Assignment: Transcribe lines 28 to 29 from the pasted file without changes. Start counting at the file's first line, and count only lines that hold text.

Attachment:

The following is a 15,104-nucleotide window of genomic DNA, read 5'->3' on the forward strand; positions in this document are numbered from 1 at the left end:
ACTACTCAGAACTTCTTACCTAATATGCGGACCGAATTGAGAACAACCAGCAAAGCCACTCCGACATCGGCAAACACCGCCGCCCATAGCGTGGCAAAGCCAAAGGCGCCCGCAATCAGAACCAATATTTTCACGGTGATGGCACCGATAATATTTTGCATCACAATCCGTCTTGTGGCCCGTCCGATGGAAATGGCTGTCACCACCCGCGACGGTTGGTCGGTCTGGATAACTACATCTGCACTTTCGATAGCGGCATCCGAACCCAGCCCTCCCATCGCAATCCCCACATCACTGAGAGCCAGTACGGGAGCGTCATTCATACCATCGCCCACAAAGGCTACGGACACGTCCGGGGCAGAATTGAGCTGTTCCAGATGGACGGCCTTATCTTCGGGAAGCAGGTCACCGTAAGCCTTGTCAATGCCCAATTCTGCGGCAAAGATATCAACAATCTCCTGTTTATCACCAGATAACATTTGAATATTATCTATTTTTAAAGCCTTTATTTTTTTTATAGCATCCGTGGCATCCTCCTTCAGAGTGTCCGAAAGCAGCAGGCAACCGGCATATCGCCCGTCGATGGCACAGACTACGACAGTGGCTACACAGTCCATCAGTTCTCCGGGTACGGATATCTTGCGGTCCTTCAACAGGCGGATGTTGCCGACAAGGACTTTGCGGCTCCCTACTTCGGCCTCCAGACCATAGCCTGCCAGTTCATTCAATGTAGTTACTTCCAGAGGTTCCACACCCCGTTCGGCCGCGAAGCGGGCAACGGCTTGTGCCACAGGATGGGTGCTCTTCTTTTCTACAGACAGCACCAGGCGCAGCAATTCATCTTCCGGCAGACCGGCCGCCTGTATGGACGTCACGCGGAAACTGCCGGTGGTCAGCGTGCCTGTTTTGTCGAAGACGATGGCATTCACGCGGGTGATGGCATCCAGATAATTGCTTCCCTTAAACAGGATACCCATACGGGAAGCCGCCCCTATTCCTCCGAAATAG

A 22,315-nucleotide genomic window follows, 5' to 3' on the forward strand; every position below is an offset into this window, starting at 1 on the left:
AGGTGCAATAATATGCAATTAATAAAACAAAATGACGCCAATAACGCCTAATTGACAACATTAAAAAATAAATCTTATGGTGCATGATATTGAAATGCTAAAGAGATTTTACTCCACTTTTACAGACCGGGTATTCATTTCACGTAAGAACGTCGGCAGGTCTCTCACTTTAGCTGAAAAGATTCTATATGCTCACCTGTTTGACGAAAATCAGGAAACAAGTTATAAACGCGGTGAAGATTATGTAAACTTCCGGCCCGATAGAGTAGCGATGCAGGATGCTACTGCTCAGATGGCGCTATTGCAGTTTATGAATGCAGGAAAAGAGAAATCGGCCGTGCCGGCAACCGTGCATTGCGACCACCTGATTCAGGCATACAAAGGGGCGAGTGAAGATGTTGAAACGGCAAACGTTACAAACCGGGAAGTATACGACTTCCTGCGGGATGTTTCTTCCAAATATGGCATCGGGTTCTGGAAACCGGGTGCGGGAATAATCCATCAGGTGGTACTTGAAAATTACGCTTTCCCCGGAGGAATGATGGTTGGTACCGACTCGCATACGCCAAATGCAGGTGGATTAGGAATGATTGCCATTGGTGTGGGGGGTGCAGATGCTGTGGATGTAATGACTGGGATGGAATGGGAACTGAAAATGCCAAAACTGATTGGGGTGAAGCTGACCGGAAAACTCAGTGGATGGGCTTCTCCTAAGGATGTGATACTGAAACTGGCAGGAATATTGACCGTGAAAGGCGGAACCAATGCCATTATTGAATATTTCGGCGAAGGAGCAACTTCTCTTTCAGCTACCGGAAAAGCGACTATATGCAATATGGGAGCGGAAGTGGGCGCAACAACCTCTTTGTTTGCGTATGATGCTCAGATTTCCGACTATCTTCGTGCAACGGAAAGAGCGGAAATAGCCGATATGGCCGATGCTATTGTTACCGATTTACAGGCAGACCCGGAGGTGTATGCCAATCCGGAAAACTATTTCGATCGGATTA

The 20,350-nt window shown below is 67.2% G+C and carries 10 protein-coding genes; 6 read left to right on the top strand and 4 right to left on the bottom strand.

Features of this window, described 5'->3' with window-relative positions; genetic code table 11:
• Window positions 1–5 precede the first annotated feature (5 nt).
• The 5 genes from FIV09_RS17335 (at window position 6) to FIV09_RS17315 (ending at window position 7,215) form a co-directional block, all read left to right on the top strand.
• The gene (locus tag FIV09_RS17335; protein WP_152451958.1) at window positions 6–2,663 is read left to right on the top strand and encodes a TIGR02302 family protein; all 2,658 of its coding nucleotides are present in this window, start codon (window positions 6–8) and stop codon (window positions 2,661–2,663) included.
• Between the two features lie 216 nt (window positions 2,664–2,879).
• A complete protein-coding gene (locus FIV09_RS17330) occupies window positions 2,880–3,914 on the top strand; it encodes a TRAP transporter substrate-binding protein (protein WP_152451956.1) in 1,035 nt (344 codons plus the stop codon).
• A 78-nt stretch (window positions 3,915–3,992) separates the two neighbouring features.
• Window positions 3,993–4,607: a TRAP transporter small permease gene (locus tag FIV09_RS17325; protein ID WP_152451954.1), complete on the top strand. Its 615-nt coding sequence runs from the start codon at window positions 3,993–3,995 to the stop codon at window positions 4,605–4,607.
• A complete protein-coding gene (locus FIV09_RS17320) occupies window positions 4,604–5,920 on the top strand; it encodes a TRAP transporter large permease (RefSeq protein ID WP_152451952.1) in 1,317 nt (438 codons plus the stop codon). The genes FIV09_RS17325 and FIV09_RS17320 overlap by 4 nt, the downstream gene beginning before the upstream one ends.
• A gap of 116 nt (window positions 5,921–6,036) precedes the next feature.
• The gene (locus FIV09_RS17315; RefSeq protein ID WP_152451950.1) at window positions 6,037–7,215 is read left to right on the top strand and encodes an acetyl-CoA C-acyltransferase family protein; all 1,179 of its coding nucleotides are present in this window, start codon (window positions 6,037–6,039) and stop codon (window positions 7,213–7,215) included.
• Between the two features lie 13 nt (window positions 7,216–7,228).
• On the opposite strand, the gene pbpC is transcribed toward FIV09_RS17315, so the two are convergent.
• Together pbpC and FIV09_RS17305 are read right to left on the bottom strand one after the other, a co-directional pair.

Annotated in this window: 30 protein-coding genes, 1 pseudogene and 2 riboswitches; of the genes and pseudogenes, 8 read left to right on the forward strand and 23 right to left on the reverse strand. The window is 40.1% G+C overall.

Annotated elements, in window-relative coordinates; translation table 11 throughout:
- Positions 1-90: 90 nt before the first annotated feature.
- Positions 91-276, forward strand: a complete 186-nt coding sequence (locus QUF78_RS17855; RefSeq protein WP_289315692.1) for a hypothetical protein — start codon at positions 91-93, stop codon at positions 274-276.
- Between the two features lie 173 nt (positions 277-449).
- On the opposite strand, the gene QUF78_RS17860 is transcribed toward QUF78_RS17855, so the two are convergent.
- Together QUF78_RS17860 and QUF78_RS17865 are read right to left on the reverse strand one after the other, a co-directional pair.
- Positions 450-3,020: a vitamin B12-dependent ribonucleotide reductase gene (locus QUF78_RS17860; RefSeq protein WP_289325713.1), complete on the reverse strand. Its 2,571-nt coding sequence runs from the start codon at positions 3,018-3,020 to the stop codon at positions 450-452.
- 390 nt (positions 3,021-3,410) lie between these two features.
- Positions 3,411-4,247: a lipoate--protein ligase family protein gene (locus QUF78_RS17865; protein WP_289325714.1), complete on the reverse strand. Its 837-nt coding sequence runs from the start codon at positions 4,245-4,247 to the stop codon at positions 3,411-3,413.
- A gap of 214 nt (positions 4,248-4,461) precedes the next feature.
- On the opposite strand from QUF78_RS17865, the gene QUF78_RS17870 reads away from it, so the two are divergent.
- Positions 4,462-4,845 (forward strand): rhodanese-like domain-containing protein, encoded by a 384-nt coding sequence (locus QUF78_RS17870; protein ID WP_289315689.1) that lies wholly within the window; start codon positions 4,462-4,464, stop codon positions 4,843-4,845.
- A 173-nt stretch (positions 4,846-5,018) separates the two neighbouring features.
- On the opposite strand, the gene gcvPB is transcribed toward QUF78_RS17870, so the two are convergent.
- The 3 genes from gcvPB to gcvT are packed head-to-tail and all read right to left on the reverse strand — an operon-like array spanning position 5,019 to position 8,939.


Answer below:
- 390 nt (positions 3,021-3,410) lie between these two features.
- Positions 3,411-4,247: a lipoate--protein ligase family protein gene (locus QUF78_RS17865; protein WP_289325714.1), complete on the reverse strand. Its 837-nt coding sequence runs from the start codon at positions 4,245-4,247 to the stop codon at positions 3,411-3,413.